Debt financings usually come and go with little note in fashion.
But with the Federal Reserve pushing up interest rates to fight inflation, what would have been run-of-the-mill tweaks to corporate balance sheets are starting to come under the microscope.
Witness VF Corp., which loaded up with debt to buy Supreme for $2.1 billion in 2020 and is facing what’s become an inconvenient refinancing. The company’s Vans brand is in the midst of a turnaround, investors are fretting over the company’s dividend payment and the search to replace former chief executive officer Steve Rendle continues.
The company, also parent to The North Face, Timberland and other brands, has 850 million euros of senior notes coming due in September.
But whereas that debt came with an interest payment of just 0.625 percent, the refinancing will come dearly.
The Fed ratcheted up its benchmark interest rate seven times last year — going from a range of zero to 0.25 percent to a range of 4.25 to 4.5 percent — making it much more expensive to borrow money.
And since Bloomberg reported last month that VF was considering selling off its Jansport business, analysts have been speculating that the company could dispose of that business as well as other brands, perhaps Kipling and Eastpak as well, and maybe Napapijri, all of which reside in the group’s active portfolio.
Tom Nikic, an analyst at Wedbush, said: “Between rising interest rates, the debt raised to finance the Supreme deal, and the company’s recent financial choppiness, they would presumably have to refinance these notes at a much higher interest rate, so they might prefer to divest some non-core assets to raise cash to help pay off the notes at maturity, rather than refinancing the full amount.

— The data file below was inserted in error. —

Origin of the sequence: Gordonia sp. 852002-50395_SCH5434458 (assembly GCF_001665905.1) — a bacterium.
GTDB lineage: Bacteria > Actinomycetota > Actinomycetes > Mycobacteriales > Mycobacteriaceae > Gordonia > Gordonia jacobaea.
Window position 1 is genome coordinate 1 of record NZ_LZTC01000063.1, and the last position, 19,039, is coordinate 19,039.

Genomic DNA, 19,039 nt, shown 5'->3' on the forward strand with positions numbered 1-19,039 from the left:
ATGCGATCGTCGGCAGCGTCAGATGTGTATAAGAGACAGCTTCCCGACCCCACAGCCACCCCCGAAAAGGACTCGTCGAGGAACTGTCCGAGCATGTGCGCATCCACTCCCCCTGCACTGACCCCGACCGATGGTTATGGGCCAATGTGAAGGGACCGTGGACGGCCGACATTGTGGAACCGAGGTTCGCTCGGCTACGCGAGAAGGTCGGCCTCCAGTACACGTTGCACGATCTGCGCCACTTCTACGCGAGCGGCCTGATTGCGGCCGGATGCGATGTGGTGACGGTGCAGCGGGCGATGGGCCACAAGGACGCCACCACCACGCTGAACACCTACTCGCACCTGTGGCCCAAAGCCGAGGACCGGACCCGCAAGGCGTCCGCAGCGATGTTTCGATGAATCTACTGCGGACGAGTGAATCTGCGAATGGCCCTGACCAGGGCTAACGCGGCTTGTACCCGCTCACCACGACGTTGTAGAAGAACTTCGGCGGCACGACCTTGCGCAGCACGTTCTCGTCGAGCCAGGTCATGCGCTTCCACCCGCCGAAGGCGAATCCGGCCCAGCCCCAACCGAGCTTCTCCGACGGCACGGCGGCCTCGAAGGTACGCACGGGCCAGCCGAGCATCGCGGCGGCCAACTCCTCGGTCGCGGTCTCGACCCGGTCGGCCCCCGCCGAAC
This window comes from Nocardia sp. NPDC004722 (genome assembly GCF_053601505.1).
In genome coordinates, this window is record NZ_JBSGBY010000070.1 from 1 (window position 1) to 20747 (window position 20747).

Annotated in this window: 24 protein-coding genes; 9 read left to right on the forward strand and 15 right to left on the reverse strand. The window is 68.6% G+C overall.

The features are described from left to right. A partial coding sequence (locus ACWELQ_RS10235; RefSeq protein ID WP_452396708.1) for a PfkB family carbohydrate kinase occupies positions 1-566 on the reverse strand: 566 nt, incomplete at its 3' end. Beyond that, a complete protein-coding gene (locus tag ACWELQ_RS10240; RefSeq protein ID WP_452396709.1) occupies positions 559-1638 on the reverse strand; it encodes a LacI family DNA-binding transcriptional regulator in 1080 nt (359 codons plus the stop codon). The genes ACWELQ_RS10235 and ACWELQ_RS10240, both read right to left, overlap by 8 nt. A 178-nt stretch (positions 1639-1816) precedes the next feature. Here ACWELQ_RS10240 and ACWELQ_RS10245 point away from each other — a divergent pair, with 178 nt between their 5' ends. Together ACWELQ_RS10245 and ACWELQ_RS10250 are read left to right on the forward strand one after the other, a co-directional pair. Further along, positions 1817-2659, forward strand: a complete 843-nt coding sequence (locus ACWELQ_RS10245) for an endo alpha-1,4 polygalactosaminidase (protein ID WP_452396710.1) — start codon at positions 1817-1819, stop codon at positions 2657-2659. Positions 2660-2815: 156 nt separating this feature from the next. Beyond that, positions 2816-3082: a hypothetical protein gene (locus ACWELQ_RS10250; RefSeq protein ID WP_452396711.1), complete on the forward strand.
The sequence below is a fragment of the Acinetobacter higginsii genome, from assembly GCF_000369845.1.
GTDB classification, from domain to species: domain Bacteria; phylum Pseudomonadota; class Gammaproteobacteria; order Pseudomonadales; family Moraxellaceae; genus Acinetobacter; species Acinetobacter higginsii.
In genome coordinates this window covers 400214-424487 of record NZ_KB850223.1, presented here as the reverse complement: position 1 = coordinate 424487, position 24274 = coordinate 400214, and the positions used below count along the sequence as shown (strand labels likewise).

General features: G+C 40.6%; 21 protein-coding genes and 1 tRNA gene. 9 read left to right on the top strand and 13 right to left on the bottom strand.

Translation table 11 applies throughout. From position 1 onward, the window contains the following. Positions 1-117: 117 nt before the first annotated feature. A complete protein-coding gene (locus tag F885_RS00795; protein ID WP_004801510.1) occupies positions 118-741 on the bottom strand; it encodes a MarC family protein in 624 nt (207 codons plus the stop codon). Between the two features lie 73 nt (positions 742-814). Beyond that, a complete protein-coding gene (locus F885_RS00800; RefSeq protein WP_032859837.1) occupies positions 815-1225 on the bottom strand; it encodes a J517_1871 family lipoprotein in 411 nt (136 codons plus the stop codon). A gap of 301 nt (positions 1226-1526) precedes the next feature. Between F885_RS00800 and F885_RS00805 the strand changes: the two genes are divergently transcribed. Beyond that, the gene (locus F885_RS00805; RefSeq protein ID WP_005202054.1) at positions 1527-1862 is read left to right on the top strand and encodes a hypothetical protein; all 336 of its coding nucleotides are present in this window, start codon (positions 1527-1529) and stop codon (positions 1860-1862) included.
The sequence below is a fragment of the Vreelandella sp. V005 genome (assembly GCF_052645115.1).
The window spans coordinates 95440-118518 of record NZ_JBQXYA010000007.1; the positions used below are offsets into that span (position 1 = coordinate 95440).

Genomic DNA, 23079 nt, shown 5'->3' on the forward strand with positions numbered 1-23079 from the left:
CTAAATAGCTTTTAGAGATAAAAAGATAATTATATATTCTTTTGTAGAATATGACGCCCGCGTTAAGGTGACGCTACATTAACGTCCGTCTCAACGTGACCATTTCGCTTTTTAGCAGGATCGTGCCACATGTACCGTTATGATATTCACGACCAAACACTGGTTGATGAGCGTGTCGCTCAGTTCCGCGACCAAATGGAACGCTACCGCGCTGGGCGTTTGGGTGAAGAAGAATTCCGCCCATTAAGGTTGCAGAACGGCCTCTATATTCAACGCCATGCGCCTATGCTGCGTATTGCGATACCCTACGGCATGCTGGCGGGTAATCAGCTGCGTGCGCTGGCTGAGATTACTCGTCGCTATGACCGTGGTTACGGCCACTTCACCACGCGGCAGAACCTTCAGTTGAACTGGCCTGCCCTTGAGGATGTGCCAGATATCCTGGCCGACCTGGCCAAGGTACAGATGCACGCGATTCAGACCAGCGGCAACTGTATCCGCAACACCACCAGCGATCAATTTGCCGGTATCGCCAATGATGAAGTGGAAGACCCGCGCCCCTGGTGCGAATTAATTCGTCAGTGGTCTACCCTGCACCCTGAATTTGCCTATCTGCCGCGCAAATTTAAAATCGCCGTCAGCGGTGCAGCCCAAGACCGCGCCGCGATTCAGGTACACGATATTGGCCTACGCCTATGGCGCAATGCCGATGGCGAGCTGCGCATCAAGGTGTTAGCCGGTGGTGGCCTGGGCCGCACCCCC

“If they’re looking to generate $500 million of cash, they’d probably have to sell all four ‘non-core’ active brands — the brands excluding Vans and Supreme —which generate about $700 million of revenue combined, so a 0.7x sales multiple would yield [approximately] $500 million of proceeds,” Nikic said.
VF hasn’t been acting so much like the fashion powerhouse it was. But if its refinancing is causing so much angst, one can only assume that other companies are not far behind.
Financial sources tell WWD the big banks that typically finance fashion’s mega players are being more cautious, forcing companies to be more creative as they prepare to power out of any consumer slowdown or to just keep the lights on.